As we continue to relive Groundhog Day, day after day (223 days and counting), I make an effort to take joy in the little things. Sometimes it’s the color of the sky at sunset or the color of the leaves as they change and fall. It could be the continual blooming this late in the season of morning glories climbing my garage or the smile on my face when I finish another knitted pumpkin. More often, it’s the deliciousness of something I eat.
Fortunately, it was another winning month with the recipes selected by Cook the Book Fridays from Everyday Dorie. On paper, neither was remarkable. In my belly, JOY! And the joy was compounded by being able to use my CSA vegetables in both recipes, so perfectly seasonal.
First were the Miso-Maple-Jammed Sweet Potatoes (though I’m two weeks late on sharing my impressions). Roast sweet potatoes are a frequent guest at my dinner table. Butter has always been their simple topping. It never occurred to me to dress them up further. This recipe tops the roasted potatoes with a complex compound melted butter concoction: butter, miso, maple syrup, and ponzu sauce (which I substituted with soy sauce & lemon juice – didn’t plan ahead).
The topping was more saucy than jammy. It also wasn’t very photogenic, too brown. In any case, the miso-maple jam was tasty and I’ll whip up more next time I roast sweet potatoes. I served the sweet potatoes with this Inside-Out Egg Roll Salad from Food 52. The Asian flavors of the two dishes complemented each other well.
Next was Bean and Tortilla Soup. This sounded kind of boring. I don’t always like Dorie’s soups, so my expectations weren’t high. However, with a chill finally in the air, it’s time to start having soup for lunch. The soup is a simple vegetable soup with Mexican seasoning. Tomato-based vegetable soups are not usually my favorite. Was I ever surprised! Even plain, this soup was better than expected. Dorie provides a long list of add-ins. I had most of them on-hand, so we went wild. Beans (black, which I just stirred into the base), sour cream, diced avocado, cilantro leaves, some of the onion and peppers used in the soup, shredded cheese and tortilla chips. We ate this for lunch for three days. And next time, I think I’ll double it. It was that good.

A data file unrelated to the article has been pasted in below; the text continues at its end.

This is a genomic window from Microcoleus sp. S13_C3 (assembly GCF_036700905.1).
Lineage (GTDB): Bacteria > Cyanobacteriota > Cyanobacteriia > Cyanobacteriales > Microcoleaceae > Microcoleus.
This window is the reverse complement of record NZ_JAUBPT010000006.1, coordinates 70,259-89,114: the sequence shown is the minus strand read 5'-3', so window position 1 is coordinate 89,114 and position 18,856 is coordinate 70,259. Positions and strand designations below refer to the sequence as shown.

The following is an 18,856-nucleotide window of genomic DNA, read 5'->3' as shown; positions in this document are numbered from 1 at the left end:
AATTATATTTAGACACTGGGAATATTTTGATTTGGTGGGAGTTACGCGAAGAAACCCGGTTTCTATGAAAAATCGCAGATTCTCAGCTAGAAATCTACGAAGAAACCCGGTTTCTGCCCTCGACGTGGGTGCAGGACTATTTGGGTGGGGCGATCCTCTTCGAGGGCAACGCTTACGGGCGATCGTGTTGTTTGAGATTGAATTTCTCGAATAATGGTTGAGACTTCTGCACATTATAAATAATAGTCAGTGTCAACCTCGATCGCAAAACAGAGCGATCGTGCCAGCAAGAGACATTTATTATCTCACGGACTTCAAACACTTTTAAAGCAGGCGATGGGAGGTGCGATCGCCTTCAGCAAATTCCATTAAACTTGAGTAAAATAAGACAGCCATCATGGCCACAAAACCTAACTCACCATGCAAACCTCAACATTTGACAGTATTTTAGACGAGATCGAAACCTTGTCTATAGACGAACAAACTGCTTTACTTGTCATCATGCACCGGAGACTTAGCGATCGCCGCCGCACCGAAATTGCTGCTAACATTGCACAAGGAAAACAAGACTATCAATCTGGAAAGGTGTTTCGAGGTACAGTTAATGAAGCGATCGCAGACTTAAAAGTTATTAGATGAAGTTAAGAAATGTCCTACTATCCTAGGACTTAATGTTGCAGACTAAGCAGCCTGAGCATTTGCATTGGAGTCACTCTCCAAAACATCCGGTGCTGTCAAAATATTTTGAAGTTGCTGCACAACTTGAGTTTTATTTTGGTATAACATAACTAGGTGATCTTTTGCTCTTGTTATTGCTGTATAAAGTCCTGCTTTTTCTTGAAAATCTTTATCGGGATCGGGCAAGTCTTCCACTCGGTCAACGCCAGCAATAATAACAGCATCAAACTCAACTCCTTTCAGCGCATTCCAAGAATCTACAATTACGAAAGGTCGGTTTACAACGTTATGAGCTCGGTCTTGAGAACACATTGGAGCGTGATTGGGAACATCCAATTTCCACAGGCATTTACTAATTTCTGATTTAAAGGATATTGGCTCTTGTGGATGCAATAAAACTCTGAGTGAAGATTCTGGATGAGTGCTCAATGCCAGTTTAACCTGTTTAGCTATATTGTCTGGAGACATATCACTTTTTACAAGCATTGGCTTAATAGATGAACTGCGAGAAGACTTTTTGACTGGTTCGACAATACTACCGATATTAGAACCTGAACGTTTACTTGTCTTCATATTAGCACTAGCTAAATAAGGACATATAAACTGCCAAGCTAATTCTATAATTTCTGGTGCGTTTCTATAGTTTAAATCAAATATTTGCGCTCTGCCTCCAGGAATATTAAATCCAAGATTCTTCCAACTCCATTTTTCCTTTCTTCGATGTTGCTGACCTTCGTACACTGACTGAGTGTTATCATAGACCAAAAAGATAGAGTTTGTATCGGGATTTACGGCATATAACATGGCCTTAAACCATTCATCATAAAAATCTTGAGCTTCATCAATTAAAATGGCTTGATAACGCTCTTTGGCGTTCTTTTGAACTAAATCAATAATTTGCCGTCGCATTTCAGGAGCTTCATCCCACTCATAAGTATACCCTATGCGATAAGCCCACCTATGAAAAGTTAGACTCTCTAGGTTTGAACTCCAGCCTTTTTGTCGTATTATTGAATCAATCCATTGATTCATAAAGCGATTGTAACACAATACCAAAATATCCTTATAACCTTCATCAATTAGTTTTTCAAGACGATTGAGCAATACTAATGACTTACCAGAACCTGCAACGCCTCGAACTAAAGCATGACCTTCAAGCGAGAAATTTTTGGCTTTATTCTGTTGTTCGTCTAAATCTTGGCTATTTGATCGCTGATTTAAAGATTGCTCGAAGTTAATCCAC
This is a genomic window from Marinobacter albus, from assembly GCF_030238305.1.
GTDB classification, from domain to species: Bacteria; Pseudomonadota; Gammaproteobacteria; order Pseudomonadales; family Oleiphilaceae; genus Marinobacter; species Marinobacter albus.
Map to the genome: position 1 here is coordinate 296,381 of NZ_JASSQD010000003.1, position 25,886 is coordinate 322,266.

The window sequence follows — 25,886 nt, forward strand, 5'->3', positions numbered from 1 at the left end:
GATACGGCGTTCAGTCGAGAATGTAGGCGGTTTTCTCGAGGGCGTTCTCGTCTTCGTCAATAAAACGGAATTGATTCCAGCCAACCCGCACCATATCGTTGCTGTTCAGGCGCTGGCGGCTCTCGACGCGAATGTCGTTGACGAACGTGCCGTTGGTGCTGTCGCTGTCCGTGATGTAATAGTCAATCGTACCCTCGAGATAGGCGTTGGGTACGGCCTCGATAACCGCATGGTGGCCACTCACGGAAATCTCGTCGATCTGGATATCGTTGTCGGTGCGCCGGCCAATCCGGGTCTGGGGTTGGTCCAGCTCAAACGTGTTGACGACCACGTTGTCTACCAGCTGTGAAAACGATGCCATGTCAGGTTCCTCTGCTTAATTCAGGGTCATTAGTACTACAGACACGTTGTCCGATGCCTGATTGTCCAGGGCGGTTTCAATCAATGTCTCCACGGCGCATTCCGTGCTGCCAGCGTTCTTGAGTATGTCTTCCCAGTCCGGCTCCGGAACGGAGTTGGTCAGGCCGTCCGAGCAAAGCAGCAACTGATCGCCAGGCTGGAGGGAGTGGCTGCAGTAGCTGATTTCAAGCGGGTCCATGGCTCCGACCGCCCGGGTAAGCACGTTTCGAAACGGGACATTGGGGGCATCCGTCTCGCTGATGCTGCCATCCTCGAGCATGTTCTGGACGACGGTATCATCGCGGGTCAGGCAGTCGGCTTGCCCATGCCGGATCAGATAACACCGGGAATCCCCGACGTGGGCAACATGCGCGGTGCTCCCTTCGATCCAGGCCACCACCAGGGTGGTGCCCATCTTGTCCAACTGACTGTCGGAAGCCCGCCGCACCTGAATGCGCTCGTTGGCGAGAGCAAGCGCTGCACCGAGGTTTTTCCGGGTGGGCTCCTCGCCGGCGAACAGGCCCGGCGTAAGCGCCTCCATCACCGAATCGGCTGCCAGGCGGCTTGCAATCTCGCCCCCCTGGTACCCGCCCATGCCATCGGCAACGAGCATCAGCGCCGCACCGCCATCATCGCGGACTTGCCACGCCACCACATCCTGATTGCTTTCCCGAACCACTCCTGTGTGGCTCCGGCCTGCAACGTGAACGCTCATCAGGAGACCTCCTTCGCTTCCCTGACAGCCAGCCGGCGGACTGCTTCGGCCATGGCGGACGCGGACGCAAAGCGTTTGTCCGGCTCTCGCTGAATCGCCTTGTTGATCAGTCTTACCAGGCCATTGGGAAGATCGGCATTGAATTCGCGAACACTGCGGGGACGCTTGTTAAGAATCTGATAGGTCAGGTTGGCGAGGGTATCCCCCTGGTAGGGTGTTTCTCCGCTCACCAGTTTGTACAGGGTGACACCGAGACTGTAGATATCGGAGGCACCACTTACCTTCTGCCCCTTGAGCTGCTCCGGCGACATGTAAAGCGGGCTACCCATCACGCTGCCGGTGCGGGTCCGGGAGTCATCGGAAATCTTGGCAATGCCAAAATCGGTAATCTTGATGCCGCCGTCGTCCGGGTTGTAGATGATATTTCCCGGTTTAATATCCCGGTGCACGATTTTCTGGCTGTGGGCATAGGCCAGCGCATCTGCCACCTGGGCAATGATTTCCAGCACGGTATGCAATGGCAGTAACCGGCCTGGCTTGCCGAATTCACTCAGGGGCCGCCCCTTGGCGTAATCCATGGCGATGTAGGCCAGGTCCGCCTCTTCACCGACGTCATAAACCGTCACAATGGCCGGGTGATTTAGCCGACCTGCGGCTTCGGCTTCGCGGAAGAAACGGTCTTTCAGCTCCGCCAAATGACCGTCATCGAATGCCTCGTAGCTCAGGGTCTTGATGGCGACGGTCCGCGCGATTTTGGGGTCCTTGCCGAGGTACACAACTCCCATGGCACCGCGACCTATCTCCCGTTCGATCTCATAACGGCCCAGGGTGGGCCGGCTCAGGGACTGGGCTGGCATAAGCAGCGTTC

Two more winners. What a delicious Dorie fall it’s been. You can find both recipes in Dorie Greenspan’s Everyday Dorie. The corn is on page 226 and the soup on page 60. You can find reviews from my Cook the Book Friday friends here for the sweet potatoes and here for the soup.
To my US friends, get out and vote! Vote by mail if you can. It’s safer for everyone (voters and election workers). Follow all the instructions to be sure your ballot isn’t disqualified. If a non-USPS dropbox is a reliable option, use it. If your state has a tracking system, follow your ballot to make sure it arrives and gets accepted. Voting is a privilege, and it’s your civic duty to participate. I’ll get off my soapbox now…
P.S. WordPress changed the editor since I last used it in September. WHAT A NIGHTMARE! Any advice for navigating sanely? Ugh.
This week’s recipe for French Fridays with Dorie is a sweet, satisfying stew: Chicken Tagine with Sweet Potatoes and Prunes. It’s inspiration hails from Morocco with a mix of spices and honey.
Sliced onions are softened, though not caramelized as the base of this dish. Spices, saffron, honey (I was thrilled to finally use my own), prunes, and broth are stirred in, then, topped with browned chicken thighs, and chunks of sweet potatoes. I used extra sweet potatoes. With everything nestled in the pot, the tagine is left to braise for 45 minutes, ample time to prepare side dishes AND clean up.
For the non-fruit-in-savory food eater in my house (yes, Howard, I’m talking about you), it was easy enough to just not serve prunes onto his plate. No other special handling required.
I served this over jasmine rice with a side of roasted cauliflower (a mix of white and orange to match the tagine).
I loved the warm, sweet flavors of the vegetable mixture. I also liked the vegetables with chicken. However, we never seem to like the stewed quality of chicken with soft, no longer golden brown, skin. For the leftovers, I’m going to shred the chicken meat and stir it back into the vegetables.
I will make this again, but next time, I will roast the chicken thighs separately and serve atop the vegetables, rather than adding them to the pot. That way the chicken will still be moist, but the skin will also stay crispy. That will work better at my house.
We don’t post the recipes, but consider getting your own copy of the book, Dorie Greenspan’s book Around My French Table. To see how the other bloggers enjoyed their tagines, follow the links for their posts here.
P.S. Amazingly, WordPress tells me this is my 300th post. I looked back, and the 3rd anniversary of my blog was on Tuesday, October 23rd. I totally missed it. In honor of these milestones as well as my first honey harvest, A Plateful of Happiness will have its first giveaway. I’ll be giving away an 8 ounce jar of just-harvested raw honey from my backyard.
To win, here are the rules:
- Post a comment on today’s post before Wednesday, October 31, 2012. Be sure to include your email address where WordPress prompts you. It won’t show up with your comment, so your privacy is maintained, but I will know how to contact you if you win.
- Thursday, November 1, I will randomly select a winner and notify you, so I can find out where to send the jar of honey so you can enjoy it. I will also announce the winner next week.
- Unfortunately, it looks like it’s illegal to ship honey outside of the country, so you can only win if your mailing address is in the U.S. (Leave me a comment even if you are an international reader, but I’m sorry that I cannot send you my honey.)
- Only one entry per person.